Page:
After Kincer and Pike commenced this action under 42 U.S.C. § 1983 for compensatory and punitive damages, Osborne filed a motion for summary judgment. The district court granted Osborne's motion to dismiss the claims made against him in his official capacity but denied his motion, based on qualified immunity, to dismiss the claims made against him in his individual capacity. Osborne appealed, claiming that he is entitled to qualified immunity either because the plaintiffs failed to allege a constitutional violation or because the law in this area was not clearly established at the time of the alleged violation.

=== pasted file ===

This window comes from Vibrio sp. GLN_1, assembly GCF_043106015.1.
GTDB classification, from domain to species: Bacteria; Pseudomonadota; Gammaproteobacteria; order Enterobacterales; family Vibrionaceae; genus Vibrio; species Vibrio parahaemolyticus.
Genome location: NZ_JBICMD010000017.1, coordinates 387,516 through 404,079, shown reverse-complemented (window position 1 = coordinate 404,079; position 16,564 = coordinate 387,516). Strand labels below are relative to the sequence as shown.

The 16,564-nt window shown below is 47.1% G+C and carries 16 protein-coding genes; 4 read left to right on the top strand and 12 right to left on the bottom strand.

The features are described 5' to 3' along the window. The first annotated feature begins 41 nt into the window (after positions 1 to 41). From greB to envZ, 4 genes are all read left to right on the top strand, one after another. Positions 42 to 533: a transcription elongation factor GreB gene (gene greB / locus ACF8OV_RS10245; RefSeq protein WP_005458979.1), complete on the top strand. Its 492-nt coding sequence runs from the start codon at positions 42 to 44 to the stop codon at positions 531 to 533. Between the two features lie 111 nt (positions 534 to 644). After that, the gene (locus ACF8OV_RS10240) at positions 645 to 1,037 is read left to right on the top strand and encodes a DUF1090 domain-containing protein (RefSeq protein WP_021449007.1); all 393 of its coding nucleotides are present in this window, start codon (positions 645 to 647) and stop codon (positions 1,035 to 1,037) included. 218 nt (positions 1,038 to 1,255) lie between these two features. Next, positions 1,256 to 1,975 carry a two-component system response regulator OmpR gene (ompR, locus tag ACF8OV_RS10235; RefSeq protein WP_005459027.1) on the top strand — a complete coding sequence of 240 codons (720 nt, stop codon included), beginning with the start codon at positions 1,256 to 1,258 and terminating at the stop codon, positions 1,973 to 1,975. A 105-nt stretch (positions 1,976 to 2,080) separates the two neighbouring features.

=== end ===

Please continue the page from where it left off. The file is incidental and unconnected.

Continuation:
To resolve the qualified immunity issue in this case, we first determine whether the facts alleged, taken in the light most favorable to the plaintiffs, demonstrate that Sheriff Osborne violated a constitutional right of the plaintiffs. Saucier v. Katz, 533 U.S. 194, 201, 121 S.Ct. 2151, 150 L.Ed.2d 272 (2001). If we determine that the plaintiffs have alleged a violation of a constitutional right, we then determine whether the contours of the right were clearly established such that "a reasonable official would understand that what he [was] doing violate [d] that right." Anderson v. Creighton, 483 U.S. 635, 640, 107 S.Ct. 3034, 97 L.Ed.2d 523 (1987).